What difference does it make? I know my stuff, I don't need to get any credentials. It won't really matter when I'm trying for my next job...will it?
Will You Be Ready
As tens of thousand of baby-boomers retire in the coming years the number of leadership opportunities will grow dramatically. For those HR leaders that are paying attention and are hungry to take the next step in their career it is important to understand what will separate you from the pack vying for those positions. Certification. Yes, experience, skills, knowledge and high energy are also important; but for the shrewd HR pro who presents with one (or even two) credentials, the future will be bright. Period.
Something for Everyone
The Human Resources Certification Institute (HRCI) has done a great job putting together a series of certification options including the PHR, SPHR, GPHR, and California versions of both the PHR and SPHR. Maybe you've been thinking about stepping up. Maybe you have a friend in the industry who has recently passed an exam. Maybe you tried and didn't quite pass the first time (as many others do too). Don't give up...get going and try again. The exams are difficult because they are supposed to be. They force us to study, and study, and study, because that's what legitimate certification exams require. When was the last time you heard of an accountant who didn't prepare for the CPA exam? That's right, never.
How About You
Are you willing to reach out to your your local SHRM Chapter for support? Are you willing to get back up on that horse and take the exam again? Are you willing to separate yourself from the pack? Or, is it easier to justify why it's all just a bunch of letters after your name?
I'd love to hear from you.
pic courtesy of marriottschool
hardest test i've ever taken... but glad i did it... and, thusly, i'll never let the cert lapse.ReplyDelete
Couldn't agree more William.ReplyDelete
This is one I disagree with. Had I buckled down and took it earlier in my career it would have been better but after almost twenty years as a practitioner, I don't see value studying to the test. I've heard from more people who have taken it that it doesn't really provide a benefit to them unless they do not have the experience in the field yet. That said, I spend my time learning and taking courses more about finance and communication. If I were to more formally spend time on something, it would be on an MBA (in addition to the MA in HR I have). I see the MBA having a greater impact on the ability of a HR pro to progress instead of the PHR. At least that's the advice I'd give to someone entering the HR industry. Just my two cents. I'd love to hear how others weigh in.ReplyDelete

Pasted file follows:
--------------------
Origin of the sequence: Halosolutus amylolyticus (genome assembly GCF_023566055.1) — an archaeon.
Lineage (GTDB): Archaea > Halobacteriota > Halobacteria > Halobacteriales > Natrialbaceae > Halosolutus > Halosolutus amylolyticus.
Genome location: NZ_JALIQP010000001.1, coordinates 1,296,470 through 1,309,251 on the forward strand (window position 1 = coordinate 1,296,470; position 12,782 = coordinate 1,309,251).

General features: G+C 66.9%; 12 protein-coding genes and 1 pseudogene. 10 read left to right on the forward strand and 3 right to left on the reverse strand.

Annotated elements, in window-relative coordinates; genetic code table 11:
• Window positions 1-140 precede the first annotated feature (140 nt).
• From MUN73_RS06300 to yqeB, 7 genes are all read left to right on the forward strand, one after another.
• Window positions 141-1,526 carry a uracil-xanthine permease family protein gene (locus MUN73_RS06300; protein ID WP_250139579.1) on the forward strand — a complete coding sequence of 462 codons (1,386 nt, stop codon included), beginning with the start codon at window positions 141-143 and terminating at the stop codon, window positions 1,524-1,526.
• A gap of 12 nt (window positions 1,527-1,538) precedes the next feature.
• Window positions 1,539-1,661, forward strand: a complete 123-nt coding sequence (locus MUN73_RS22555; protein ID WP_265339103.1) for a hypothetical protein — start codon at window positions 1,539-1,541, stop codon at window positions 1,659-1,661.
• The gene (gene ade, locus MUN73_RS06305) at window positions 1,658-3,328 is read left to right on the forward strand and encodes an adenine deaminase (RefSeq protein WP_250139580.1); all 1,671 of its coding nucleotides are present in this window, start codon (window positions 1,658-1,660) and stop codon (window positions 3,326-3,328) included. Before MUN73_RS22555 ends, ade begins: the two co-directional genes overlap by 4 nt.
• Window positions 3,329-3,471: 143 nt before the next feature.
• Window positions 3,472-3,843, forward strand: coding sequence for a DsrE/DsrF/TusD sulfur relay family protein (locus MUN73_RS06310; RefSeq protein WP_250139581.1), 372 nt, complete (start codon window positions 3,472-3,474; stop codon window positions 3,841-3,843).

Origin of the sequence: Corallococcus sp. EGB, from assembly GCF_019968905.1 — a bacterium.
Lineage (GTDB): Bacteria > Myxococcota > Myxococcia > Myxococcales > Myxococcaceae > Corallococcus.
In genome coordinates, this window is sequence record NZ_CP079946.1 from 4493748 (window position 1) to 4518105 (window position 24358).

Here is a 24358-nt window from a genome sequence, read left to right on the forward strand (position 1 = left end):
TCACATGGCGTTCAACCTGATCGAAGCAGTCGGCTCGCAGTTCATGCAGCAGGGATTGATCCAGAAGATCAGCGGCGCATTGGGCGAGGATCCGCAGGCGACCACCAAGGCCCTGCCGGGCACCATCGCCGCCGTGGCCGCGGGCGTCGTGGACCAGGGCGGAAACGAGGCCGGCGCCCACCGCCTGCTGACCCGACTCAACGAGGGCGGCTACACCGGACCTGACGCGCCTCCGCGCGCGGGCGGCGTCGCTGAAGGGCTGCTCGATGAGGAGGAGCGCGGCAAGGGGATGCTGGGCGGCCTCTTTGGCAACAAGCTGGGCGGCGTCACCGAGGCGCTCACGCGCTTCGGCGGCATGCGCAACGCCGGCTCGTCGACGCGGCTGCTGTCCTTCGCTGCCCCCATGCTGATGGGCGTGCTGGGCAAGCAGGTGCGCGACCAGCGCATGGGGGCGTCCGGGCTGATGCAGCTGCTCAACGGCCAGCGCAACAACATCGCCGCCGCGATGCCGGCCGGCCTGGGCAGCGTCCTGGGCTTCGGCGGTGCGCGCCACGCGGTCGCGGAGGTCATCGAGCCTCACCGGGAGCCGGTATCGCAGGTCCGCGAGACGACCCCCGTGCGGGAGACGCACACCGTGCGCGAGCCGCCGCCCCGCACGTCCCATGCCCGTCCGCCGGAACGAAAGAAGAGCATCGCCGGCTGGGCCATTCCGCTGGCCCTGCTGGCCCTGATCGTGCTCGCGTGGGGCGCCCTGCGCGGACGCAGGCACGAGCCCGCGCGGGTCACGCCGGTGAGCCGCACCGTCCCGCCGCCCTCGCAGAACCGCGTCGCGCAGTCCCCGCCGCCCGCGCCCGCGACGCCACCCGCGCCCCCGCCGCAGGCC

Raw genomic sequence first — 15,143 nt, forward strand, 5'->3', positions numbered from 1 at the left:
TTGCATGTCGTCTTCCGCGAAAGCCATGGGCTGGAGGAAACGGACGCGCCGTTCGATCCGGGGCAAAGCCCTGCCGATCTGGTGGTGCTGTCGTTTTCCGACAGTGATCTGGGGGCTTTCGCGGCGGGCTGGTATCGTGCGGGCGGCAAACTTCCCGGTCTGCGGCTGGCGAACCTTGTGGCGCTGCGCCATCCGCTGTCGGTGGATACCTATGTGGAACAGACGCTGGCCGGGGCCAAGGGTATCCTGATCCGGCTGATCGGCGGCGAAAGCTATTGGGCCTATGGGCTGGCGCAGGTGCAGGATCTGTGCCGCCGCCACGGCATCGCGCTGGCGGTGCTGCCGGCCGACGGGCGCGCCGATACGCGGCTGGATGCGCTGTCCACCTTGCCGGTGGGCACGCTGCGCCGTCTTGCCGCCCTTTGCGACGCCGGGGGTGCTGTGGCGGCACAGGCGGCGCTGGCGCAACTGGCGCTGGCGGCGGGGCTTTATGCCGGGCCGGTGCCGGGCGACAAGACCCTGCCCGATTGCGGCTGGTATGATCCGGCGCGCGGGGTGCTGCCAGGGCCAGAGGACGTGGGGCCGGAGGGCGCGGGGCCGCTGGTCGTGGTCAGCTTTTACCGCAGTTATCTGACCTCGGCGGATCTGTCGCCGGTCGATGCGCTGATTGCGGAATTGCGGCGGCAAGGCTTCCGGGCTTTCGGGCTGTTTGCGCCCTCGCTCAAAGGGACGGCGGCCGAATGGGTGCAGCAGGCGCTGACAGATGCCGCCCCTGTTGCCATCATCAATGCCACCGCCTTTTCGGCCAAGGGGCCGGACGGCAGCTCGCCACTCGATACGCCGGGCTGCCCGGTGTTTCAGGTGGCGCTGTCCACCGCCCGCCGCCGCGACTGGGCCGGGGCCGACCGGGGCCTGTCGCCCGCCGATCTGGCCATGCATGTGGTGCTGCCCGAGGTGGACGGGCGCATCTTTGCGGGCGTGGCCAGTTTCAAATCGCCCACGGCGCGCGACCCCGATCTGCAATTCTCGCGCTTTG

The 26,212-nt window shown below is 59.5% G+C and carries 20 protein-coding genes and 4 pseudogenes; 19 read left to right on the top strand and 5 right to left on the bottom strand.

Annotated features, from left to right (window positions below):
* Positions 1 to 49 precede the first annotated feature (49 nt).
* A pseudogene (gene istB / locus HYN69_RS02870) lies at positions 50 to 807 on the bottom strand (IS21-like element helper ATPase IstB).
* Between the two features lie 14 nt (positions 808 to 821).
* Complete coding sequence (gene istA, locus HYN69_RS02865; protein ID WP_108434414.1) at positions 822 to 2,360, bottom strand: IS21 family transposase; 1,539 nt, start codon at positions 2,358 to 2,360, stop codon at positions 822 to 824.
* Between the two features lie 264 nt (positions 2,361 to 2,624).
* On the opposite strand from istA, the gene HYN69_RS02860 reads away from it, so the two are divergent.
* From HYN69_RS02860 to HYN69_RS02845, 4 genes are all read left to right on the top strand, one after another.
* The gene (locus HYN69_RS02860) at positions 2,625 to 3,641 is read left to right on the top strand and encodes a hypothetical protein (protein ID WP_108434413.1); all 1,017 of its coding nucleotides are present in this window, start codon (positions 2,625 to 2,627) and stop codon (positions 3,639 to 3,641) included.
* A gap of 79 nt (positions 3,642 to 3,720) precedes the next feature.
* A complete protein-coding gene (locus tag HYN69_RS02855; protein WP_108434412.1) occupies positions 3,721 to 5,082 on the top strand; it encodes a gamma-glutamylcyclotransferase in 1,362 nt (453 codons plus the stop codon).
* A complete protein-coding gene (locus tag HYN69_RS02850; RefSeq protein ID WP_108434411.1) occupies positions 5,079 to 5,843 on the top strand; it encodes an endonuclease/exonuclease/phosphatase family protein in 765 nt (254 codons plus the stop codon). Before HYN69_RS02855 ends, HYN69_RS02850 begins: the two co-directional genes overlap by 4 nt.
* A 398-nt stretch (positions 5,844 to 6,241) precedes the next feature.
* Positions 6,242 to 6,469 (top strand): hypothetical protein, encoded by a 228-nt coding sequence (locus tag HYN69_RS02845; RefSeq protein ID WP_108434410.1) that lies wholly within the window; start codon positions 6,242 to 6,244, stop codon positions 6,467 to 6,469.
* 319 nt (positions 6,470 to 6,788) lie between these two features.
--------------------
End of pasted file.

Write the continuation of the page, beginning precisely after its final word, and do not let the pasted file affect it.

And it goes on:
Thanks for the comment Trish. It's probably important to ensure we don't put the years of work and thousands of dollars necessary to achieve an MBA on the same plane with one of these certifications. Since the exams cover the tremendous breadth of HR, I'm sure most practitioners will not find daily examples of how their certification impacts their practice. However, I do believe that having an accepted body of professional knowledge, and an appropriate and rigorous process to test for it, supports HR as a "legitimate" profession versus being a necessary transactional evil.ReplyDelete
I love the debate! Curious about others points of view.
Hey, Jay! I'm always hot on this one. I did a video at one point to cover my thoughts on it. Feel free to continue the convo here after you check it out.ReplyDelete
Great video Ben...thanks for sharing. There is no doubt it's an apples to oranges comparison. IF (that's a big if) money and time are not issues...go for both!ReplyDelete
This is always an interesting debate. Trish brought up an interesting point. Here's my take: do what you need to do to get you where you want to go. Whether its certification, or an advanced degree, do what makes sense for you. I think the key is to continue learning and growing, and there is no shortage of formal programs to help.ReplyDelete
In a super-scientific survey, I went to a job board and looked at the first 5 VP of HR postings that were listed. Only one required an advanced degree, and only one required SPHR certification. 4 of the 5 preferred both. All of them had specific requirements for previous experience.
Not everyone wants to be a VP of HR (and there is good reason for that), but hopefully everyone has specific career goals and a plan to achieve them. Having said all of that, I do support professional certification, especially for the more talented in our profession. Taking the time and putting the effort into certifying lends credibility to the credentials for everyone.
Many thanks for the comment William. Your follow up on the job board further illustrates that HR has not positioned itself effectively yet in the world of credentials and certification. There is no doubt an MBA is a terrific path to follow; but in addition, the appropriate HR certification is also valuable in a different way.ReplyDelete